Author Topic: Mai Hasagaiwa  (Read 613 times)

Offline Mai Hasagaiwa

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Mai Hasagaiwa
« on: 08/07/10 19:01:58 »

General Information
Name: Mai Hasagaiwa

Profession:  Thief
Birthplanet: Elrood
Faction: None
Gender: Female
Age: 26

Height: 5'7
Weight: 121
Eye Color: Green

Hair Color: Black
Body Shape:  Lithe, toned muscles
Skin Tone:  White
Distinguishing Marks: Scars all over her face, received in a prison fight.

Elaina Hasagaiwa
Mortimer Hasagaiwa (Deceased)


Stealth, security, security subversion, electronics, electronic splicing, limited slicing, pick pocket, slieght of hand, social stealth, disguise, wilderness survival, tracking, free running, limited blaster training, violin.

Dr. Obst's wall plaque glistened in the overhead lighting in the office.  It made the writing engraved in the gold really clear, denoting him as a certified therapist.  He considered all he had done to achieve this while he listened to his holo-recorded session with his patient Mai Hasagaiwa.  She had been seeing him for about a year, ever since she got of jail on probation and good behavior.  Seeing him weekly was part of her requirement until she got off probation.

”Just start at the beginning.  I want to know everything about you.”  His soft voice sounded strange to him when played back.

Mai chuckled before responding.  “The whole blame my parents for my problematic childhood thing?  Come on doctor.  You've got my file.  They gave you my file, right?”

“Yes, but I want it in your words.”  Dr. Obst insisted.

She sighed.  “Dad died when I was five.  Mom couldn't handle it.  She got really depressed and started acting strangely.”

“That's pretty hard, especially for such a young child.  How did you adapt?”  The holographic image of Dr. Obst sort of shifted at this point.

“I was five years old.  I didn't have to.  For me, he was just on a long deployment.  By the time I knew what was really going on, it didn't matter any more.”  Mai's image had her arms crossed, she clearly didn't like talking about all of this.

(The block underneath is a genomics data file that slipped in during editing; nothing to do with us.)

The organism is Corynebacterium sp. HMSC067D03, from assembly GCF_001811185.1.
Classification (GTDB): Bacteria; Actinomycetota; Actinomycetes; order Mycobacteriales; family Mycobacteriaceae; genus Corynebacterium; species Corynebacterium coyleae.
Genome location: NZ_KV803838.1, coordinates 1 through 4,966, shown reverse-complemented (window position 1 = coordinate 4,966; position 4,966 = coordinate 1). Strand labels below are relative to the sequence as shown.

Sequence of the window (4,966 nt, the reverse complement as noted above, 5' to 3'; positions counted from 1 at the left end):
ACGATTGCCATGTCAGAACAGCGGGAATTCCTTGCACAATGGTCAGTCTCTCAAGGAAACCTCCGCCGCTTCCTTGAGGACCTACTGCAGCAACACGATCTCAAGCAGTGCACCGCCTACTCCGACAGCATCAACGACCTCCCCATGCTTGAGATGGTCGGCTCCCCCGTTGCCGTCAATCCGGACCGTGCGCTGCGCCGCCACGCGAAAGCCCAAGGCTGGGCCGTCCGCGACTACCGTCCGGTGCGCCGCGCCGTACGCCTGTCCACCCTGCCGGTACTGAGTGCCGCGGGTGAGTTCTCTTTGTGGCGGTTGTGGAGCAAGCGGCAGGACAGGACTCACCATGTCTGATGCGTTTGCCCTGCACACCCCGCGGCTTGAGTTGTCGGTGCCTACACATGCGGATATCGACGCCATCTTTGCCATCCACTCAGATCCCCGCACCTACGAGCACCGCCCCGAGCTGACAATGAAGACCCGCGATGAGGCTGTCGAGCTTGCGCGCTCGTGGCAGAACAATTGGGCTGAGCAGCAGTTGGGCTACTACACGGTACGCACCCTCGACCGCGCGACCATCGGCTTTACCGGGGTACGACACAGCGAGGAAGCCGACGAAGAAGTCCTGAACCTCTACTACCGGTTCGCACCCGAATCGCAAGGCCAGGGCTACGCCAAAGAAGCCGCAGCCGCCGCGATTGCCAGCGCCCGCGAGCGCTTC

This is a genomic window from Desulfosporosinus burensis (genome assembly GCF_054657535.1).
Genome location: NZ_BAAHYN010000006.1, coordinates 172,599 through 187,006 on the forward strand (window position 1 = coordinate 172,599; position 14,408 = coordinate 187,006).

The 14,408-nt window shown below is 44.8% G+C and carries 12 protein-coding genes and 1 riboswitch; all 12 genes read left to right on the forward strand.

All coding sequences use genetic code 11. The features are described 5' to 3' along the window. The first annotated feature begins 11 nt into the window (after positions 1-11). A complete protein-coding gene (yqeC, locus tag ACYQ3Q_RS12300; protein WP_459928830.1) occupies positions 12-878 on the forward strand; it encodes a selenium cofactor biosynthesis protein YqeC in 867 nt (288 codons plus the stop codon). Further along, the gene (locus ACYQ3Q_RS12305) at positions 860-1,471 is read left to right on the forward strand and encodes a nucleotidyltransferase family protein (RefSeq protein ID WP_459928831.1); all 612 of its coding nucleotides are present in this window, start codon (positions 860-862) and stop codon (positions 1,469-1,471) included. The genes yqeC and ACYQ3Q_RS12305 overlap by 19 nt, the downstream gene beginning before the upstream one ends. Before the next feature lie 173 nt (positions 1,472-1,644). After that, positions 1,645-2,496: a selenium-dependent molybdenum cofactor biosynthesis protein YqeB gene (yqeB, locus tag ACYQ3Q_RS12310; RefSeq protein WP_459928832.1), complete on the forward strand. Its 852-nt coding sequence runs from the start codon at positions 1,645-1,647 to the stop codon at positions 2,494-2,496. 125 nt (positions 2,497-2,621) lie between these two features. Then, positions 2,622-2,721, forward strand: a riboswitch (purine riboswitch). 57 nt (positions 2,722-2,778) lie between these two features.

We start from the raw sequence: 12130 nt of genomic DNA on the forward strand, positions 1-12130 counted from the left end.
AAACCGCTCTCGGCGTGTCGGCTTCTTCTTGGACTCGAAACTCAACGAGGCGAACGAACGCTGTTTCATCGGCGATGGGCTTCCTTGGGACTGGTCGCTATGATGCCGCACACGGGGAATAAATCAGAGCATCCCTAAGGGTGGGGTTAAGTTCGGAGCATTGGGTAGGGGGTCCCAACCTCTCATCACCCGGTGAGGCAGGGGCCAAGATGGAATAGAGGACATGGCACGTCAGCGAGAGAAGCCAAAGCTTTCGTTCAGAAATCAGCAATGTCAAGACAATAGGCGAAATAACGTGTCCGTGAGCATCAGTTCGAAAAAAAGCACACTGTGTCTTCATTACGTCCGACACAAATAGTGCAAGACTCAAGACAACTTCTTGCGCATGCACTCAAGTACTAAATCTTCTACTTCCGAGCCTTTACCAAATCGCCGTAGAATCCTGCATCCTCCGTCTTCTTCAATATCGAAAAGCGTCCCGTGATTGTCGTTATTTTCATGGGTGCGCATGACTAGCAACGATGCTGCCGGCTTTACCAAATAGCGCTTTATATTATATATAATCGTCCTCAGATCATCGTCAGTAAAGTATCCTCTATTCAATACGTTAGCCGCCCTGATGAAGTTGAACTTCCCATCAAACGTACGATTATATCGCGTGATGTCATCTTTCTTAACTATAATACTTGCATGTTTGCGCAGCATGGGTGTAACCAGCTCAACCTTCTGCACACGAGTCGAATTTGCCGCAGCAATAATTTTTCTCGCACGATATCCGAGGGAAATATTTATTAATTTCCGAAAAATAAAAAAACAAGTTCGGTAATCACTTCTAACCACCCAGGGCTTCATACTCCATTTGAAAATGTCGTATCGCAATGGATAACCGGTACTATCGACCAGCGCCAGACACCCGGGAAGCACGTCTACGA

“It didn't matter that your father was dead?”  He asked, trying to as non-judgmental as possible.

Mai ignored this question.  “Mom just got weird.  She forced a lot of violin lessons on me, and tried really hard to turn me into a young lady.  What ever that was supposed to be.  I didn't care.  My grades were bad...”

Dr. Obst's hologram interrupted.  “At five?  In Kindergarten?”

“No,” Mai corrected.  “In all of it.  I never did well.  I got held back a couple of times.  Once in fifth grade and again in the seventh.  Mom was furious with me all the time.  When she wasn't out doing her book club thing, or going to socials, or other high society culture bull-crap, she was riding my ass.”

“So you ran away.”  Dr. Obst lead her.

“Yeah.  Joined a gang.  Busted a few convenient stores.  Sold some spice.  Spent some time in Juvie.” Mai waved her hand like she was hurrying someone along.  “I busted out of there, rejoined the gang...

Dr. Obst interrupted again.  “Hold on, slowdown a little bit.  How old were you when all this happening?”

“I ran away at fifteen.”

“My word.”  He replied.

It was hard to tell, but Mai rolled her eyes at this point.  “I stayed in the projects.  There were always couches to stay on.”

“For sexual favors?”  He asked.

“Sometimes.”  She added.

“How did that make you feel?”  Dr. Obst leaned forward in the hologram.

“It was better than going home. Anyway, I was sent to juvie when I was sixteen.  I broke out a few months later.”

“How did your mother react to all of this?”  Dr. Obst interjected again.

It took the hologram of Mai a moment to respond.  “I didn't really care.  She bitched, but I didn't pay much attention.  What did I care?  I was going to a lock up.”